By GUY LAMOLINARA
The new president of the world’s largest library association celebrated the beginning of her term during a gala program at the Washington Renaissance Hotel that featured some of the nation’s best-known writers.
Roberta A. Stevens, outreach projects and partnerships officer for the Library, became the American Library Association’s president on June 29. Having writers Marie Arana, Brad Meltzer, Sharon Draper and Carmen Agra Deedy on the night’s agenda was an innovative way to kick off one of Stevens’s chief initiatives: “Our Authors, Our Advocates.” “Authors are the natural allies of libraries,” Stevens said.
Advocacy for libraries is vital at a time when many are either being closed or having to cut back on hours and staff. “We confront a perfect storm of escalating costs, shrinking financial resources, increased demands for service and surging usage,” Stevens said. “Our challenge is to keep moving forward, to build and remodel our libraries and ensure that we have them staffed with individuals who blend traditional and technological skills, anticipate change and fearlessly adapt to address those changes. To do this, we need support.”
Librarian of Congress James H. Billington, joined by his wife, Marjorie, was among the many Library staffers in attendance, as were Associate Librarian for Library Services Deanna Marcum and former Chief Operating Officer Jo Ann Jenkins, now president of the AARP Foundation. Earlier in the week, Stevens attended a Library-sponsored leadership dinner celebrating ALA’s annual meeting, where she received the Library’s Distinguished Service Award.
During her travels this past year as ALA’s president-elect, Stevens has spoken about the challenges and opportunities of becoming 21st-century libraries that incorporate new materials formats, technologies and ways of learning. “By transforming our libraries for this new era, we are leaders in a rapidly changing and increasingly global economy that depends on people getting the right information, at the right time, and getting it quickly. Libraries, freely open to all, are needed now more than ever. There is no other institution as well equipped as we are for guiding individuals in the development of skills in critical thinking, problem-solving, information literacy and technological literacy—the very skills that are the bedrock of our nation’s economic, political, social and educational success. This is our time, this is our opportunity.”
Stevens also described her other two major initiatives: “‘Why I Need My Library’ … “which is aimed at growing a new generation of library supporters and philanthropists, kids and teens,” and “Frontline Fundraising,” which will provide libraries of all types and sizes with information on how to establish a planned-giving program.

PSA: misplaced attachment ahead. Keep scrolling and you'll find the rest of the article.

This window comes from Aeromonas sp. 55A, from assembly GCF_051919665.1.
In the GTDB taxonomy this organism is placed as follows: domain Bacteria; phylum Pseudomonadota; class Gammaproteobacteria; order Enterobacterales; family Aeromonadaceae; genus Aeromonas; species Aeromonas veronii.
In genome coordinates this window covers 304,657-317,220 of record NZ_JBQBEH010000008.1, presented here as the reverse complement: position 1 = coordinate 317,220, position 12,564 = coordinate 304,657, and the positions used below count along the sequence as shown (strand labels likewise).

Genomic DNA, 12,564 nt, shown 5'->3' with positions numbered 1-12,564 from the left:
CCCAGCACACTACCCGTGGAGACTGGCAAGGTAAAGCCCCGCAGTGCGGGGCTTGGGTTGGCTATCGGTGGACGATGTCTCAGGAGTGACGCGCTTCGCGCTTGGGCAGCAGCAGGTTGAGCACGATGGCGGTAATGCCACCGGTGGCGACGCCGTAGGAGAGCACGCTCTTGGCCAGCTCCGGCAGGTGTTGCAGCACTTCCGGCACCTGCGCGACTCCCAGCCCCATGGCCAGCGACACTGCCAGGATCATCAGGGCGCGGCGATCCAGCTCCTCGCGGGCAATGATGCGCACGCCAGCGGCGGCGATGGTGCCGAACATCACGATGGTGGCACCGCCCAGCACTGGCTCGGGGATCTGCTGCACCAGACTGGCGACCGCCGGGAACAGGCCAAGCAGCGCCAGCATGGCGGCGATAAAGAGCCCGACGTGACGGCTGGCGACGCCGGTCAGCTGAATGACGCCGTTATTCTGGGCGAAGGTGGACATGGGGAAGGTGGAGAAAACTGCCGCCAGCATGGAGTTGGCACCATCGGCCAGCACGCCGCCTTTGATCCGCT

The inaugural program combined seriousness with frivolity as Stevens, her husband and the guest authors danced their way into the ballroom to the beat of “Celebration.” Confetti flew and noisemakers were in abundance as the audience cheered.
The new ALA president’s brief remarks followed those of Marie Arana, who is the veteran editor of The Washington Post’s “Book World.” Arana noted how “great it is to see so many book lovers. You hold the key to our dynamic society.” She also spoke about her immigration to the United States from Lima, Peru, at the age of 9 and how she marveled at being able to go into a library to check out any books she wanted. “It almost felt like stealing,” she said.
Brad Meltzer, whose latest book is “Heroes for My Son,” joked that when he grew up there were only two things to read in his “literate” house: The National Enquirer and The Star. It was his grandfather who introduced him to stories. He told him all about Batman and “he gave me my most important present in my life: a library card. … Thank you for saving my life and saving me from The Star and The Enquirer.”
The winner of many awards for her young people’s books, Sharon Draper acknowledged “all the librarians who have made a difference in my life.” She even remarked that she loved books so much that just “the smell of a book in my hand” was thrilling to her. Draper said she is saddened by the closing of so many libraries in America. “When I think of the loss of libraries … I am reminded of the loss of … the (Great) Library in Alexandria. Save our libraries,” she said.
Carmen Agra Deedy continued this theme when she noted that “libraries are in danger. They are our sanctum sanctorum. … When we close a library, we are doing the de-democratization of America.”
Stevens is the sixth Library of Congress staffer to preside over ALA, which was founded in 1876 and today has more than 62,000 members. The other five ALA presidents from the Library were Carol A. Nemeyer, former associate librarian for national programs (1982-1983); Lucile M. Morsche, former deputy chief assistant librarian (1957-1958); Herman H.B. Meyer (1924-1925), the Library’s chief bibliographer; and former Librarians of Congress L. Quincy Mumford (1954-1955) and Herbert Putnam (1903-1904). Stevens will take a leave of absence from the Library starting at the end of July and continuing throughout her term as president, which will end in June 2011.
“This is only the beginning of our partnership to highlight America’s creativity through its authors and the libraries who share the treasures of these talented individuals more than a billion times each year,” Stevens concluded.
Guy Lamolinara is communications officer for the Center for the Book.